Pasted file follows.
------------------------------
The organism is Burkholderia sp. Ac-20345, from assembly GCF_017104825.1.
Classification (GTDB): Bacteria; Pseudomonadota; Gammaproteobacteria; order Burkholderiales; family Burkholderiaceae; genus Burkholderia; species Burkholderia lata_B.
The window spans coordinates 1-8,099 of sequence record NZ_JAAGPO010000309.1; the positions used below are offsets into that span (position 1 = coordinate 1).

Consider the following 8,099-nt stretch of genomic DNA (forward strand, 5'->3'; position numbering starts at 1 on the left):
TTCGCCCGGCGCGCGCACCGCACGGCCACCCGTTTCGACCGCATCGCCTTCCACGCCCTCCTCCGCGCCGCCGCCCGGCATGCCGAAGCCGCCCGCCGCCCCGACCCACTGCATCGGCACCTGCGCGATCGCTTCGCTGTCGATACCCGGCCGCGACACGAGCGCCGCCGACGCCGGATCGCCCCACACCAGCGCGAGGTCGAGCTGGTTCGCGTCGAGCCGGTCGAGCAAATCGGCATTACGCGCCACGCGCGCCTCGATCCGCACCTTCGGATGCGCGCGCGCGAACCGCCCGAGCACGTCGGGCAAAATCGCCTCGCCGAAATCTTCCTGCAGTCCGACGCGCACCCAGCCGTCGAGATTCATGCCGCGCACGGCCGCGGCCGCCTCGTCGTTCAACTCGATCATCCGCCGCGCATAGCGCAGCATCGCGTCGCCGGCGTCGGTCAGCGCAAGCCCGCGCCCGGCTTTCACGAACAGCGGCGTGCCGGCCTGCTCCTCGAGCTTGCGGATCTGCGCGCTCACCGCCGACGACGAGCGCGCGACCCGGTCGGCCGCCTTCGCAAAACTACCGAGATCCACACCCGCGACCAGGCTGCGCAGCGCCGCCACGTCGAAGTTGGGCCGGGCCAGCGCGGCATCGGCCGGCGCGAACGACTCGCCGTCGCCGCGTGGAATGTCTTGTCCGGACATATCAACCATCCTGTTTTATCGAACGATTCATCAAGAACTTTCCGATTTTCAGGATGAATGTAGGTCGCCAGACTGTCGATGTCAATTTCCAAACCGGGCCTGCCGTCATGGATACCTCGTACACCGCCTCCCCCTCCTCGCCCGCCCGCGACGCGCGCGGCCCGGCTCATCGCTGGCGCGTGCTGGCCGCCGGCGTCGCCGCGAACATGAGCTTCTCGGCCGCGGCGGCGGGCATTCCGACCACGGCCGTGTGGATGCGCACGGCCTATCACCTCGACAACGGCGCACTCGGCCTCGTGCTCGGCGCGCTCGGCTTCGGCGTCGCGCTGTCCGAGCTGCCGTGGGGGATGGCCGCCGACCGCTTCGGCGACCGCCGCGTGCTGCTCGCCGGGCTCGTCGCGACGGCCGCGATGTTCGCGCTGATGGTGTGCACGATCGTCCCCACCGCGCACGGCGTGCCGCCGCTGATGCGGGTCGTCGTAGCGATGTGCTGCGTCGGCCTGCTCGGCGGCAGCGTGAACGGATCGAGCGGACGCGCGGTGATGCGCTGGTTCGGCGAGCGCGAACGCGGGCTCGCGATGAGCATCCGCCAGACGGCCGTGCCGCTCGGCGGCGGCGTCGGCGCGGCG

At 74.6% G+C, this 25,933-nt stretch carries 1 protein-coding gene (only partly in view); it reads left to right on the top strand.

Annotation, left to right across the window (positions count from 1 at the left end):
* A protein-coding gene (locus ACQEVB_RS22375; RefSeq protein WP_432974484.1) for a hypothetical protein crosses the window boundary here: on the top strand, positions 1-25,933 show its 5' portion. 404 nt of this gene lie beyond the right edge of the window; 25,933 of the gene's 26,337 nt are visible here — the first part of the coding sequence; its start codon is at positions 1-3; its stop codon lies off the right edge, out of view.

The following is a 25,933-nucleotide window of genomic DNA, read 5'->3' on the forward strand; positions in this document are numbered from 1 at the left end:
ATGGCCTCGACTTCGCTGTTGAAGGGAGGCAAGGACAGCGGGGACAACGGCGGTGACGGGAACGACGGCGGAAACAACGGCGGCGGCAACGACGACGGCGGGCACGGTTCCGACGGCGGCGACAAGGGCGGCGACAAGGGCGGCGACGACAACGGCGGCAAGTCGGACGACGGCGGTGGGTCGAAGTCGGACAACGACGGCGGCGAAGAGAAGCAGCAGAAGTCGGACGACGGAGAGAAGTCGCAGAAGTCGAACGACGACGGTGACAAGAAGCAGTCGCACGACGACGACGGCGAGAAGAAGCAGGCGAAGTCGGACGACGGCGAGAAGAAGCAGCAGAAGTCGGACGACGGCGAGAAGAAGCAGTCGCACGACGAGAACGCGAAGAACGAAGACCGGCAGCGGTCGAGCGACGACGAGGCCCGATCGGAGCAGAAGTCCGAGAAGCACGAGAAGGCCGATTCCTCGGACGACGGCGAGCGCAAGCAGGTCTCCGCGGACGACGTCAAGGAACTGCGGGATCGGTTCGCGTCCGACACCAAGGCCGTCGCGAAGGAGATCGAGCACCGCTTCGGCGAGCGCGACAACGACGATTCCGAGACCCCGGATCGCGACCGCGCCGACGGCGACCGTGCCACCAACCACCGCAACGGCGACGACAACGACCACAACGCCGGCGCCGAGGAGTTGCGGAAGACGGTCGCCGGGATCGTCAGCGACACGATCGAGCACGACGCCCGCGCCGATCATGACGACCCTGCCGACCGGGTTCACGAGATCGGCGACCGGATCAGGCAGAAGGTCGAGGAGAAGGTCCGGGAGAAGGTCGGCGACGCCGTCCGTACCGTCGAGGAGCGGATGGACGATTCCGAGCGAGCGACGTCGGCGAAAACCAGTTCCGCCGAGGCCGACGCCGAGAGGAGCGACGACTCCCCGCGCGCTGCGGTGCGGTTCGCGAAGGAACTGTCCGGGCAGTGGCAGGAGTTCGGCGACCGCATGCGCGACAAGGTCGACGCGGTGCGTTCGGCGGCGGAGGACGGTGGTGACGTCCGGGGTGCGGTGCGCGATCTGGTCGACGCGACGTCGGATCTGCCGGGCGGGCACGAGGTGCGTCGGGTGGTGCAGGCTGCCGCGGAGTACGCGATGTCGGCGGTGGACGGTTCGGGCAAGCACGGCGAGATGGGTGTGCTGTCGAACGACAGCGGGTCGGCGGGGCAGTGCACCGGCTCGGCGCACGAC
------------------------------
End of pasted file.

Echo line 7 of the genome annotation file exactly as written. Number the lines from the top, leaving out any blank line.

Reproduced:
Annotation, left to right across the window (positions count from 1 at the left end):